The Ottawa Senators held strong in their ask of a long-term contract for Brady Tkachuk, and it appears as though it has paid off. Ottawa has signed their prized RFA to a seven-year, $57.5MM contract. That makes Tkachuk the highest-paid player on the Senators, just eclipsing the $8MM cap hit that Thomas Chabot carries. David Pagnotta of The Fourth Period reports that the deal includes a full no-movement clause in the final three years. The full breakdown is as follows:
- 2021-22: $4.0MM salary
- 2022-23: $6.5MM salary
- 2023-24: $10.5MM salary
- 2024-25: $10.5MM salary
- 2025-26: $10.5MM salary
- 2026-27: $8.5MM salary
- 2027-28: $7.0MM salary
Senators GM Pierre Dorion released a statement:
This is an exciting day for the Ottawa Senators. Brady possesses a very dynamic skill set and is a prototypical power forward in today’s NHL. He scores goals, he plays physical and exemplifies what it means to be a pro for all players in our organization.
As expected, the deal does not include any signing bonus money, a staple of Dorion’s negotiations. Tkachuk is expected to be in the building tonight for the team when they take on the Toronto Maple Leafs, but will not play, according to Frank Seravalli of Daily Faceoff.
Compared to the short-term deals that could have taken Tkachuk to unrestricted free agency much quicker, this is a huge win for the Senators. They will pay their star forward a bit more than some of his contemporaries–Andrei Svechnikov signed an eight-year, $62MM deal ($7.75MM AAV)–but will not have to worry about another negotiation for quite some time.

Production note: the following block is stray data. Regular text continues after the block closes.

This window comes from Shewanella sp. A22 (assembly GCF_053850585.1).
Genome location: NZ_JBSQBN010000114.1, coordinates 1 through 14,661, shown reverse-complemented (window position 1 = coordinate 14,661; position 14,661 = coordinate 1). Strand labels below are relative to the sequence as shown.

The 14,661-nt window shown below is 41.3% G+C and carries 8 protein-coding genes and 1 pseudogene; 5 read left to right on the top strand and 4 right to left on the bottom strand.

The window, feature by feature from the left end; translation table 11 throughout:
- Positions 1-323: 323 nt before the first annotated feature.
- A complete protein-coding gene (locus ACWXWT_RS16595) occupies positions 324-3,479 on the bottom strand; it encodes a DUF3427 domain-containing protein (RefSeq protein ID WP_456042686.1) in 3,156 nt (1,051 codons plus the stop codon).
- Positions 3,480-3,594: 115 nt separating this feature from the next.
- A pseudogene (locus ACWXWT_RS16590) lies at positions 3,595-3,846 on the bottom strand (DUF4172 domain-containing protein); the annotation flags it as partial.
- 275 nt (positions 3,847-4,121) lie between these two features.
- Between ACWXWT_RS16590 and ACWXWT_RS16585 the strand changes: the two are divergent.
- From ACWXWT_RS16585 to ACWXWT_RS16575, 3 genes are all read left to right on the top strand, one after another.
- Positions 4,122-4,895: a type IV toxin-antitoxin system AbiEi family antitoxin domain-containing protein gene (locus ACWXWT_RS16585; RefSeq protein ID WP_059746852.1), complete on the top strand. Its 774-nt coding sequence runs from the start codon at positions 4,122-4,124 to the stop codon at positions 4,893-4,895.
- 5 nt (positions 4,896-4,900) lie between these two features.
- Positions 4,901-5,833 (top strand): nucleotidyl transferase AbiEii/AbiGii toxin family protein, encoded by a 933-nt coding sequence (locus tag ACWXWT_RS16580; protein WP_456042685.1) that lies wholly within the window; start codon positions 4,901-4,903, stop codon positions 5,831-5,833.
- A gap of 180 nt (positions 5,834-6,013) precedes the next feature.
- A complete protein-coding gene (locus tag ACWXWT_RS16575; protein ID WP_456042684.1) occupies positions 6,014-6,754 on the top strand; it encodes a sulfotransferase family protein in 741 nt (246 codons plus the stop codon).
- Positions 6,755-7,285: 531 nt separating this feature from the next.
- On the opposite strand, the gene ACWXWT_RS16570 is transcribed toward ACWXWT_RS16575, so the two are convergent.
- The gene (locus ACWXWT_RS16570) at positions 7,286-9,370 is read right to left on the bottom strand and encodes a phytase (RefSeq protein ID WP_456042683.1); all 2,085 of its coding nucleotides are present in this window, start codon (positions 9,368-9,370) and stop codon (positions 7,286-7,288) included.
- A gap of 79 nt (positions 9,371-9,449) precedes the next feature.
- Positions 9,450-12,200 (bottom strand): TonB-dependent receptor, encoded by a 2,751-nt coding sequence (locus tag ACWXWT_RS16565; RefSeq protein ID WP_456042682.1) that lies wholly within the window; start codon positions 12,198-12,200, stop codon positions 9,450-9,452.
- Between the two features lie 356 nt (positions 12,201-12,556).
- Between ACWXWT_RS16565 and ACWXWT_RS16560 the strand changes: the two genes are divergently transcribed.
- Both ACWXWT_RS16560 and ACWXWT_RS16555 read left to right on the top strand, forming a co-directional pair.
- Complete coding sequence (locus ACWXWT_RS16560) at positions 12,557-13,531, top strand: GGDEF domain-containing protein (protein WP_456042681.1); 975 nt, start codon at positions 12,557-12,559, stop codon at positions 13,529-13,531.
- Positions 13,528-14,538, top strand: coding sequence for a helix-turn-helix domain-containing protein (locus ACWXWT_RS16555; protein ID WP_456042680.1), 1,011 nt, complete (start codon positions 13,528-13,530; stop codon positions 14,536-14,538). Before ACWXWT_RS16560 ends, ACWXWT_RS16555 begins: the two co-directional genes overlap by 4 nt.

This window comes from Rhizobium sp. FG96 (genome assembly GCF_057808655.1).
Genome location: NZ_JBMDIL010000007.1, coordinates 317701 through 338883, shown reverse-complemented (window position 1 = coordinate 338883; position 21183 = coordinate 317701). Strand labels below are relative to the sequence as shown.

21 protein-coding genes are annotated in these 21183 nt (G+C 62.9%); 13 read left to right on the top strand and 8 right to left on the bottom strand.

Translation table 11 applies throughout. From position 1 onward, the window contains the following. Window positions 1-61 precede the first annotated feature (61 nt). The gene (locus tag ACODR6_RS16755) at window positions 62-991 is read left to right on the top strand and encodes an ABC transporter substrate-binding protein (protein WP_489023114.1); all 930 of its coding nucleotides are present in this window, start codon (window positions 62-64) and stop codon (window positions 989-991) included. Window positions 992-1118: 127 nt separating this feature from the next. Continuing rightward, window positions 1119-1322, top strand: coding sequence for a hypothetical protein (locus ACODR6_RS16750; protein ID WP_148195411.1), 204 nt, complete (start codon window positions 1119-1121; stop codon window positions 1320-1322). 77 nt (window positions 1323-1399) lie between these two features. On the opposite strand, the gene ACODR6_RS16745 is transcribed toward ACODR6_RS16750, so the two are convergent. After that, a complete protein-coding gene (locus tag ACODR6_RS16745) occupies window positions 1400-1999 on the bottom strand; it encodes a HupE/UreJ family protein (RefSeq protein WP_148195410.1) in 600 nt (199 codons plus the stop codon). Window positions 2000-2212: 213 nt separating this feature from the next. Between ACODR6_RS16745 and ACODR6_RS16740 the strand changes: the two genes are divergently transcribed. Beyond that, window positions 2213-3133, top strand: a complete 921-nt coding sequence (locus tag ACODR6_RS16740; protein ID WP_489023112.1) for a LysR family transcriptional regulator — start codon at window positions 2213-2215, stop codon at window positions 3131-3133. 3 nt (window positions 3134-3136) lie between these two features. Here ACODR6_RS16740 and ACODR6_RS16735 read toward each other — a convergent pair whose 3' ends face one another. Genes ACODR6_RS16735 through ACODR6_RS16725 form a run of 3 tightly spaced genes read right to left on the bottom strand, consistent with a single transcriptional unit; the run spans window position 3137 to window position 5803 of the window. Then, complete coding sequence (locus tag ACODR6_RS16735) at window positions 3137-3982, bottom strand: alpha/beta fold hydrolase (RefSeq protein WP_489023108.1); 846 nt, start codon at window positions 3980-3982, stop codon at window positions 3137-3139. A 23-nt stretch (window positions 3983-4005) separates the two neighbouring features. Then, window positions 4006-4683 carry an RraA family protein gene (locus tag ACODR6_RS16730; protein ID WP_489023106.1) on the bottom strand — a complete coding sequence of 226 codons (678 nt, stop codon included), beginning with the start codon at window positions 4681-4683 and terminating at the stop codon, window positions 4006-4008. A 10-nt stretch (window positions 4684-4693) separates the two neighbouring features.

Technically, because the season has already started, Tkachuk’s cap hit for the 2021-22 season will actually be slightly higher, coming in at $8,330,674 according to CapFriendly. That really doesn’t mean much for the Senators, who are nowhere near the cap ceiling. The hit will come down to $8,205,714 for the final six years of the deal, still making Tkachuk the most expensive player on the team.
There is no doubt that the 22-year-old forward is the heartbeat of the Senators, though it is important to remember that this is still a player that has never eclipsed 22 goals or 45 points in a single season. Ottawa very likely paid a premium in this deal because of their history of losing (trading) stars as they approached free agency, something they obviously wanted to avoid in this situation. The team is expecting big things from the young group they’ve assembled, and needed the leader back on the ice to push things in the right direction.
That essentially ends the RFA period for this season, with all of the major players signed. Quite a bit of money was handed out this offseason as things return to normal, even though there is no significant salary cap movement expected until 2025.
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